Kidnapping of the Chibok Girls

The abduction of the Chibok girls is probably one of the greatest atrocities meted by Boko Haram on innocent civilians. Therefore, it is important for Nigeria to know the cause of the group’s oppressive behavior and undeterred efforts to undermine any form of modernity so that it can develop effective methods of dealing with them. The direct meaning of Boko Haram is “education is forbidden;” however, its members posit that its mission is to reject all forms of Western culture, including education (Habila, 2016). Accordingly, the kidnapping of the Chibok girls was due to the retrogressive and oppressive nature of Boko Haram that aimed at stopping the spread of modernity, including women education and empowerment.
The name Boko Haram comes from merging two Hausa words, “Boko” which means book and “Haram” which refers to forbidden. Therefore, the literal meaning of the name is “education is forbidden.” However, its broader meaning is “Western culture is forbidden.” According to the group, the latter definition is more appropriate since it represents its members’ belief in the supremacy of Islamic culture (Habila, 2016). Boko Haram’s mission is to fight all forms of Western education and colonial social organization, which degraded earlier forms Islamic jihadist state that existed in northern Nigeria.
In the conservative Hausa community, which has a significant number of Boko Haram members, women are not allowed to mingle with men; however, Westernization permits them to associate with the latter. These interactions, which are emboldened by the increase in cinema and advancement in communication technology, have been accused of introducing non-Islamic behaviors such as prostitution and homosexuality into the region (Onapajo & Uzodike, 2012). Islamic extremists find educated individuals to be tolerant to these behaviors because knowledge promotes the independence of thoughts. Therefore, the attack on the Chibok girls was to some extent an attempt by Boko Haram to fight education.
The chronic poverty, ignorance, corruption, and unemployment in northern Nigeria, where Boko Haram is highly present, is another factor for increased dissent on education. Four of the poorest states in Nigeria have Islam as the dominant religion and are all in the north (Agbiboa, 2013). In 2008, the former governor of the Central Bank of Nigeria noted that poverty rates in some northern states were as high as 95% (Onapajo & Uzodike, 2012). The hardships are aggravated by deteriorating social services and a dwindling productive base of the northern economy. In earlier years, 19 out every 20 northerners made their income from agriculture; therefore, economic liberalization, which resulted in the importation of cheap Western goods stifled the region’s economy (Onapajo & Uzodike, 2012). This situation was coupled with the introduction of the Monetary Fund’s Structural Adjustment Policy (SAP), which led to the collapse of the agriculture economy (Onapajo & Uzodike, 2012). The high levels of unemployment, chronic poverty, and limited opportunities in northern Nigeria have made most individuals easy targets for Boko Haram. Also, the increased dissent for Western culture has caused most people to because tolerant of groups that undermine social progress.
Boko Haram does not a represent the entire Islamic faith. In fact, Islam does not advocate the use of violence on non-Muslims or its members (Habila, 2016). In fact, due to the accommodative nature of Islam, there were many churches in the north before the emergence of Boko Haram (Habila, 2016). Moreover, there are even splinter groups in Boko Haram which denounce the combative behavior of the some of its members. Agbiboa (2013) notes that Boko Haram has split into three factions: one that is moderate and advocates for an end to violence; another that wants a peace agreement; and a hard-liner group that wants to establish strict Sharia law. He also says that in 2011, a group called Yusufiyya Islamic Movement denounced other Boko Haram factions as “evil” (Agbiboa, 2013). The continued rejection of Boko Haram by Muslims shows that it does not represent Islam.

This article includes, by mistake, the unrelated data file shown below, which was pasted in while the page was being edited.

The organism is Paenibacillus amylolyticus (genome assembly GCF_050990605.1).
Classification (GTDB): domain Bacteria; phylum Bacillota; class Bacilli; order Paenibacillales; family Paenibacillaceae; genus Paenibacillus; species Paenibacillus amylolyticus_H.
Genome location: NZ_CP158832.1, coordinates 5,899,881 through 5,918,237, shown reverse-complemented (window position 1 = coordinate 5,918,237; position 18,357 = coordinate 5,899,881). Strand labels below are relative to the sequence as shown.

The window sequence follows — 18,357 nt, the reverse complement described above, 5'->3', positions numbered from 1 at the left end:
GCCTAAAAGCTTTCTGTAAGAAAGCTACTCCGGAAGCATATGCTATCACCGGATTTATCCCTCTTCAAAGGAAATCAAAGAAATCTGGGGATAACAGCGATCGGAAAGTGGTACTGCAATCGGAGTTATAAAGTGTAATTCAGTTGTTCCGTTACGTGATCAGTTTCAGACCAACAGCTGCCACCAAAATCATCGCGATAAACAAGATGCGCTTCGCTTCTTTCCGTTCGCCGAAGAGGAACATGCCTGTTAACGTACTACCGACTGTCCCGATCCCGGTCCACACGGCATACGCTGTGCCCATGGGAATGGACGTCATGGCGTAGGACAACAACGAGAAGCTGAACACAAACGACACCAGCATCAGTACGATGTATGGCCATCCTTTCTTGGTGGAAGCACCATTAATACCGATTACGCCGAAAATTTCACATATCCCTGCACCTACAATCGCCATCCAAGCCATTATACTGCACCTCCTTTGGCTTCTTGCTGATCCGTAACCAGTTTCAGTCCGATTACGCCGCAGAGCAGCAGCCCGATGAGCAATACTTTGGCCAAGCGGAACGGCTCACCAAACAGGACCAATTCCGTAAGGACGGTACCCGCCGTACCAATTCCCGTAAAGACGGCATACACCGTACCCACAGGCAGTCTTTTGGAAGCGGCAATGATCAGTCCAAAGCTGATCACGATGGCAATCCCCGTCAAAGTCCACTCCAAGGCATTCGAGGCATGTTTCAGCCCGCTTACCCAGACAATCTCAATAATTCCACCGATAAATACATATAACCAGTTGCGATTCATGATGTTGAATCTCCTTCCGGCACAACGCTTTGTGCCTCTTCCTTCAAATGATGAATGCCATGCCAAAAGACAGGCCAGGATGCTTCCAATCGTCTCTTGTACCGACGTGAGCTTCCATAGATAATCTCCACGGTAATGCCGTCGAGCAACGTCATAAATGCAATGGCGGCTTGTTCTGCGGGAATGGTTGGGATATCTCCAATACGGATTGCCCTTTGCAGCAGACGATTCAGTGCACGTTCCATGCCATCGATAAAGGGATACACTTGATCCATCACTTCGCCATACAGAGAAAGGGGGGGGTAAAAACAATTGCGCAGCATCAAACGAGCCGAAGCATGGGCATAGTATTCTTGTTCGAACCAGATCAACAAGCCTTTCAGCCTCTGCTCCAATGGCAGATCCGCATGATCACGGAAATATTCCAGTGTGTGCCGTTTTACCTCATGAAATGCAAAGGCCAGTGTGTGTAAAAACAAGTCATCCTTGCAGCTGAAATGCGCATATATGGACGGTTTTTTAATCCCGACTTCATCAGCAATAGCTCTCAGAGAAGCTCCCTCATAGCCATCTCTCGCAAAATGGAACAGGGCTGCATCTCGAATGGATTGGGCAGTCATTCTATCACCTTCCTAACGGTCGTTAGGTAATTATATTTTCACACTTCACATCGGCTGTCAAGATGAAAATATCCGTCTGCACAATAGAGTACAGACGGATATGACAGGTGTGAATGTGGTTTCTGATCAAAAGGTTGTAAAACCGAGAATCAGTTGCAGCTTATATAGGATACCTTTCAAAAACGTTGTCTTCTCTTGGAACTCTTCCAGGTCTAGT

Due to the multi-dimensional factors that have led to the emergence of extremism in the northern Nigeria, the government should diversify its approach to the Boko Haram menace. Religious leaders should guide their followers from uninformed terrorist groups. The government should also address the grueling problem of unemployment and poverty in the region. At the state level, the local government should protect local cultures and economies to avoid neo-liberal globalization. Finally, Nigeria should build its military capacity so that it can effectively combat the Boko Haram militia group.
Questions to Professor Habila

  1. Based on your experience in Nigeria, has westernization resulted in more evil than good to northerners?
  2. Can a soft approach such as negotiation and signing of peace agreements be more efficient than the current use of military in stopping the insurgency in north Nigeria and in solving the underlying social-economic problems?


Agbiboa, D. (2013). The Relative deprivation perspective. African Conflict and Peacebuilding Review, 3(1), 144-157.
Habila, H. (2016). The Chibok girls: The Boko Haram kidnappings and Islamist militancy in Nigeria. New York, NY: Columbia Global Reports.
Onapajo, H., & Uzodike U. (2012). Boko Haram terrorism in Nigeria. African Security Review, 21(3), 24-43.

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